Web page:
Michael Maranda


Invisible Hand

lifesized leaves, 28x36cm prints
378 inkjet prints, 189 leaves, ink

statement .  .  .

“My studies consist in Adam Smith and Locke… .”
                               – Charles Darwin, in a letter dated 1829

Popular critiques of genetically modified organisms manifest themselves all too often in fears of contamination, of the transgressing of boundaries, and of hostile takeovers of ‘natural’ species — all three arising from the tradition of Darwin's evolutionary theory. If the question of the economics of GMOs is raised, it is only after the main threats have been outlined, in the not very advanced formulation of “All Multinational Corporations are bad; Monsanto is a multinational corporation; Therefore Monsanto (and its products) are bad.” While the logic (and the underlying assumptions) are impeccable, the absence of subtlety in the rhetoric is suspect.

The defence of GMOs by Monsanto (and others) seems to be a reversal of the criticisms put to it (‘GMOs will allow us to feed the hungry and benefit the Third World, and you aren't against the Third World, are you? And besides, GMOs are safe — just like natural evolution. Trust us … and free-market capitalism.’)

Ironically, to approach a more nuanced critique of the issues surrounding GMOs merely requires looking at the apparent and implied source in both arguments (Darwin) in order to uncover the hidden source. Darwin, like most Victorian intellectuals, was strongly influenced by none other than Adam Smith's The Wealth of Nations. The very rhetoric of Darwin's theory can appear as nothing more than a natural-law justification for market capitalism: The struggle for existence between and within species justifies the free-market; the self-regulating system of Natural Selection the correlate to Smith’s “invisible hand”; the assumption of an ethically neutral system populated by individuals who act as free (moral) agents is argued in Smith, and assumed by Darwin. At present, the environmental seeds of dissent against GMOs are rooted in the very theory that naturalised capitalism.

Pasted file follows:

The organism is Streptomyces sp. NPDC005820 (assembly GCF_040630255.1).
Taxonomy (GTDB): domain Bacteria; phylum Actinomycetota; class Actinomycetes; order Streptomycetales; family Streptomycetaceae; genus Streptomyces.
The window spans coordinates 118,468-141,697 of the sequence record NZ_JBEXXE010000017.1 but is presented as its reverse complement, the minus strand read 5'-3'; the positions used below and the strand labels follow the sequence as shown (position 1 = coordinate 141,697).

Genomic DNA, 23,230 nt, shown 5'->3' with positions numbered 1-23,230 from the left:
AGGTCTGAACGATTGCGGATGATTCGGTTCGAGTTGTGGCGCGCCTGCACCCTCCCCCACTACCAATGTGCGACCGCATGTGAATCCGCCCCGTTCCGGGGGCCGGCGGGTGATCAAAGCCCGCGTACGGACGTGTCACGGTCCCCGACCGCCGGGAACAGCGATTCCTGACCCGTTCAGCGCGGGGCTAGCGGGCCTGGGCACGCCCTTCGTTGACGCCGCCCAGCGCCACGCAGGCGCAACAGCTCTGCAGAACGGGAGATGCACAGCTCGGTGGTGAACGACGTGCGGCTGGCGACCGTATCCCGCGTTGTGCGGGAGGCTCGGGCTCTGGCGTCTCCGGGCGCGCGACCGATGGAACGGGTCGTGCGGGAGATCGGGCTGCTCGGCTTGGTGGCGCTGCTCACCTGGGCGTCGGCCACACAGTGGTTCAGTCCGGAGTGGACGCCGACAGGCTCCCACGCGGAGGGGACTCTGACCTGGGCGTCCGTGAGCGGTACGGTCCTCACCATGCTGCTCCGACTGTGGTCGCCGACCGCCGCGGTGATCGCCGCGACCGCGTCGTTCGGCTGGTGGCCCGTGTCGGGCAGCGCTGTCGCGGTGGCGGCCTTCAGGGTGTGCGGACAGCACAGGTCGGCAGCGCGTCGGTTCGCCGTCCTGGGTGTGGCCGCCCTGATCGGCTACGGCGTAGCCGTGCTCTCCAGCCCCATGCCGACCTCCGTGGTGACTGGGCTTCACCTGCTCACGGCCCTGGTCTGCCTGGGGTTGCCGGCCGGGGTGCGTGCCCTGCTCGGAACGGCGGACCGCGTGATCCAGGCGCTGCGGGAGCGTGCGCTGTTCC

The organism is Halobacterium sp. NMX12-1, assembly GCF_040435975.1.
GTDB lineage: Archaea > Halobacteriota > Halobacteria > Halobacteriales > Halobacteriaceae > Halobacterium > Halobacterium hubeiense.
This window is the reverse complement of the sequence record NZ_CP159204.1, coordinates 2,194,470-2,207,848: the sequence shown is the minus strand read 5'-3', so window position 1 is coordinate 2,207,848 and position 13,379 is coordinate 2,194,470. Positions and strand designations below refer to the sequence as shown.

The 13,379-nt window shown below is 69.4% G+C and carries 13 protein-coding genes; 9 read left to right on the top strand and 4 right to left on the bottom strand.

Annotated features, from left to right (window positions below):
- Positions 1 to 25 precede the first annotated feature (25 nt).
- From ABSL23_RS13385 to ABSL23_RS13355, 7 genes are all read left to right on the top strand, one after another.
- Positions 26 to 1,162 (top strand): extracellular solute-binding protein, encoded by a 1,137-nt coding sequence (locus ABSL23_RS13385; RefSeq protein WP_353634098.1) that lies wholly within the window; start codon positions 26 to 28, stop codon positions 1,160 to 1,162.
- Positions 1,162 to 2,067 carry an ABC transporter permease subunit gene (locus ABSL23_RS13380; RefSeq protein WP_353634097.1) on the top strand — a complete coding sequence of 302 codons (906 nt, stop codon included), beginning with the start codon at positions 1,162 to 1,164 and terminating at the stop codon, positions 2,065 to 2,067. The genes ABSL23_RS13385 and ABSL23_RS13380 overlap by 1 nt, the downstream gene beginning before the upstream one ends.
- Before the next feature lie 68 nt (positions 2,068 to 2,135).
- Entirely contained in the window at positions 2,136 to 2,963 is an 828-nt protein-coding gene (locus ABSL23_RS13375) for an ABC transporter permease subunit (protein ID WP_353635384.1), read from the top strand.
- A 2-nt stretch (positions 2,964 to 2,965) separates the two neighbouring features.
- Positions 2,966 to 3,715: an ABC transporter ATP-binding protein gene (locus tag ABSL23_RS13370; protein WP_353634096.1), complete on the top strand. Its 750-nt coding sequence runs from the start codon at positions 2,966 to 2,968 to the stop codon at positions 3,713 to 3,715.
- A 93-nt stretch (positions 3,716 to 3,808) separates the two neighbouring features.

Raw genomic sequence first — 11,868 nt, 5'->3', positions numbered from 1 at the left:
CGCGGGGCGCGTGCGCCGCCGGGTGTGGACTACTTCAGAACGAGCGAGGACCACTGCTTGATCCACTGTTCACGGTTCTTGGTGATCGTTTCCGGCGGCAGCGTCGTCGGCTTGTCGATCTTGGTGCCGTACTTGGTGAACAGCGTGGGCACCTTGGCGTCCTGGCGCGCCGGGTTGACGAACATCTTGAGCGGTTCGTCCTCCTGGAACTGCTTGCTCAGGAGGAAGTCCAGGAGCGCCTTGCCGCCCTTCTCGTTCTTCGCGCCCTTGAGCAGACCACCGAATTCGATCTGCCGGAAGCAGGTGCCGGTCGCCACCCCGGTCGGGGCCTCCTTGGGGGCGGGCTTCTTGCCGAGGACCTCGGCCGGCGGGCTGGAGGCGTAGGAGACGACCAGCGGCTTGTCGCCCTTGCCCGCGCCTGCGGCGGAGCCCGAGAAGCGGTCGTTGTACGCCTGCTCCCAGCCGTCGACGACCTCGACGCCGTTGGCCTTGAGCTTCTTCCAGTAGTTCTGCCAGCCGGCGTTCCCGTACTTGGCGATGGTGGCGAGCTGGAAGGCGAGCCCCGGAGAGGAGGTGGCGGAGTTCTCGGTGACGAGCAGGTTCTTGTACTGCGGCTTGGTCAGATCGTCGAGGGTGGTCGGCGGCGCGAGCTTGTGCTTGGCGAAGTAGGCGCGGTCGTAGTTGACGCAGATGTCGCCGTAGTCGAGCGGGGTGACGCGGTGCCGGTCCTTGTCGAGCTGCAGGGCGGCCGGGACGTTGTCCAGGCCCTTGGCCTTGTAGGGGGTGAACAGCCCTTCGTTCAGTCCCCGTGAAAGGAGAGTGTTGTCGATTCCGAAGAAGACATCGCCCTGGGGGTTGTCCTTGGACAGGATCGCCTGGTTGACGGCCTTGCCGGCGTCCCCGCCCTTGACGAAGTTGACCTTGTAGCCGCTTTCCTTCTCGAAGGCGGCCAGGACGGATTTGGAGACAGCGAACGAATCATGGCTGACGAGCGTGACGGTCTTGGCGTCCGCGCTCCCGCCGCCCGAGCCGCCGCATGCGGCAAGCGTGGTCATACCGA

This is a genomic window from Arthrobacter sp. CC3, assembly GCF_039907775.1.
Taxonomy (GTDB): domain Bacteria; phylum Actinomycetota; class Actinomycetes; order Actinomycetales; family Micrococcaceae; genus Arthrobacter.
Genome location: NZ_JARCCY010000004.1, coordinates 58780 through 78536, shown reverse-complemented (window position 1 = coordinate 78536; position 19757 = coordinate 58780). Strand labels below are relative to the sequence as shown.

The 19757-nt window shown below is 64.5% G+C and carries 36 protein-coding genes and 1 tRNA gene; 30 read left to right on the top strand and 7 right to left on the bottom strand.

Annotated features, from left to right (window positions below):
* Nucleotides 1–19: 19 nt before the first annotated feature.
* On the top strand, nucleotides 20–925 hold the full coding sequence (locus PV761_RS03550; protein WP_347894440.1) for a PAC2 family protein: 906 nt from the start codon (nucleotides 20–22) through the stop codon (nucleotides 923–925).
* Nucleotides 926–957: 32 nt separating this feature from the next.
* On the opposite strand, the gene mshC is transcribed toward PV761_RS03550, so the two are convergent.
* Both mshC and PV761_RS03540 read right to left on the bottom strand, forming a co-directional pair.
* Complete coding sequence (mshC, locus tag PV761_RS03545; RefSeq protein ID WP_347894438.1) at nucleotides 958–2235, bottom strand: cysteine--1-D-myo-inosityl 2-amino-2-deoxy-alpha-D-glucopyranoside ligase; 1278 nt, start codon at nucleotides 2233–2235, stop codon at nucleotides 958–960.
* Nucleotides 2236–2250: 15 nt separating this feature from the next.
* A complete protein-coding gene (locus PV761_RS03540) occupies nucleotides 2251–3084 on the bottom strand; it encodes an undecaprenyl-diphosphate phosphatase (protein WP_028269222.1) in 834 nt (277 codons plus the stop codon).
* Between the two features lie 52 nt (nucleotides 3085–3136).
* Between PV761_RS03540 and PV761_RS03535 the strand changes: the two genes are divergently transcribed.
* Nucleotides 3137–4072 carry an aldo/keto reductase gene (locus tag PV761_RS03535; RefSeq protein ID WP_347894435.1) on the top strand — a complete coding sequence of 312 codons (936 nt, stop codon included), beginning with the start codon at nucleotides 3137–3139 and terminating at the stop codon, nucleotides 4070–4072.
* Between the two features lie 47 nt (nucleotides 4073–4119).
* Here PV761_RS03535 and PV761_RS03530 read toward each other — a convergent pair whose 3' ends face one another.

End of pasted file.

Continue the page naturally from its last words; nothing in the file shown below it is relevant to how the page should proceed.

By bringing into contact key passages of Darwin’s Origin of Species (Chapters 3, “The Struggle for Existence” and 4, “Natural Selection”) and Smith’s The Wealth of Nations (Book 3, “Of the Different Progress of Opulence in Different Nations”), I hope to underline the similarities of these two systems of rhetoric, and thus to point (obliquely, to be sure) to the same overlapping rhetorics in the debates surrounding GMOs. Furthermore, by writing these texts on the leaves of rubber plants (as indexical sign of late 19thc. mercantile capitalism, iconic sign of the origins of economic neo-colonialism, and, as a tropical plant, another sign of environmental politics) I want to suggest that maybe both sides of the GMO argument have fallen into the trap that Darwin has set for us — that our ideas concerning the history of nature have at heart a justification for the free market system.

The installation includes two sets of inkjet prints, each consisting of 189 28x26cm2 prints. The first series is scans of the recto of the freshly ‘written’ leaves, the text by Smith. The second series consist of the verso (bottom) of the leaves, which have Darwin’s text. Along with the inkjet prints are the leaves themselves, dried out and hanging from copper wires embedded into the wall and hung in a grid the same size as that of the series of prints.

Invisible Hand also exists as a limited edition two volume bookwork. The books, each 196 pages (30x30x5cm3), are printed on Arches paper and hand sewn, coptic style, onto pearwood spines.

exhibitions .  .  .


•  Solo. “Bibliomania,” University of Lethbridge Art Gallery (Lethbridge AB), curated by Josephine Mills


•  Solo. “Recent Books,” Lutrin de l’étude (Montréal)


•  Solo. “Invisible Hand,” AKA Gallery (Saskatoon)

•  Solo. “Invisible Hand,” Axe Neo-7 (Hull QC)

reviews .  .  .


•  Dahle, Sigrid. “White Out,” Bordercrossings 20:3 (September 2001), pp. 82-84.

collections .  .  .

•  Lethbridge University Art Gallery